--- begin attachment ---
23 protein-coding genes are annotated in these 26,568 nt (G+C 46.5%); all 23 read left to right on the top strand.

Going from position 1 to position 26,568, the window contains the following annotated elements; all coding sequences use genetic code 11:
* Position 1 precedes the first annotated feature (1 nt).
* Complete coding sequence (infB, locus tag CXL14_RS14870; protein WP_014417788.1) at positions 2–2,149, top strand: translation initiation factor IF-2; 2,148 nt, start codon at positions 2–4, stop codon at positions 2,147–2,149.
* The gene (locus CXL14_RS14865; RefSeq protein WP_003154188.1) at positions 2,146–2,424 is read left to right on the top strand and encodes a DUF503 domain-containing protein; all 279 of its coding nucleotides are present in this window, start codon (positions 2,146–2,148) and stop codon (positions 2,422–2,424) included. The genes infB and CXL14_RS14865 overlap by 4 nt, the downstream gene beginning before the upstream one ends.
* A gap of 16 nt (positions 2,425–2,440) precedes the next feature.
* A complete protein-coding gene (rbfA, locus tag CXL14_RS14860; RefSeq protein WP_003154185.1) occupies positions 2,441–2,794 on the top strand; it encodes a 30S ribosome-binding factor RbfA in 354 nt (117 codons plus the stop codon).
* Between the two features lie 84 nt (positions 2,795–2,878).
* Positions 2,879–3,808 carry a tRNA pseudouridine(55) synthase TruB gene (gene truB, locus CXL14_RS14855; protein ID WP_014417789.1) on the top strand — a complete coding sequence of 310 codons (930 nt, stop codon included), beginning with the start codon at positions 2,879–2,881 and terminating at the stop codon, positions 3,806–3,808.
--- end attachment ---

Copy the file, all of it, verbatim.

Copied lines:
23 protein-coding genes are annotated in these 26,568 nt (G+C 46.5%); all 23 read left to right on the top strand.

Going from position 1 to position 26,568, the window contains the following annotated elements; all coding sequences use genetic code 11:
* Position 1 precedes the first annotated feature (1 nt).
* Complete coding sequence (infB, locus tag CXL14_RS14870; protein WP_014417788.1) at positions 2–2,149, top strand: translation initiation factor IF-2; 2,148 nt, start codon at positions 2–4, stop codon at positions 2,147–2,149.
* The gene (locus CXL14_RS14865; RefSeq protein WP_003154188.1) at positions 2,146–2,424 is read left to right on the top strand and encodes a DUF503 domain-containing protein; all 279 of its coding nucleotides are present in this window, start codon (positions 2,146–2,148) and stop codon (positions 2,422–2,424) included. The genes infB and CXL14_RS14865 overlap by 4 nt, the downstream gene beginning before the upstream one ends.
* A gap of 16 nt (positions 2,425–2,440) precedes the next feature.
* A complete protein-coding gene (rbfA, locus tag CXL14_RS14860; RefSeq protein WP_003154185.1) occupies positions 2,441–2,794 on the top strand; it encodes a 30S ribosome-binding factor RbfA in 354 nt (117 codons plus the stop codon).
* Between the two features lie 84 nt (positions 2,795–2,878).
* Positions 2,879–3,808 carry a tRNA pseudouridine(55) synthase TruB gene (gene truB, locus CXL14_RS14855; protein ID WP_014417789.1) on the top strand — a complete coding sequence of 310 codons (930 nt, stop codon included), beginning with the start codon at positions 2,879–2,881 and terminating at the stop codon, positions 3,806–3,808.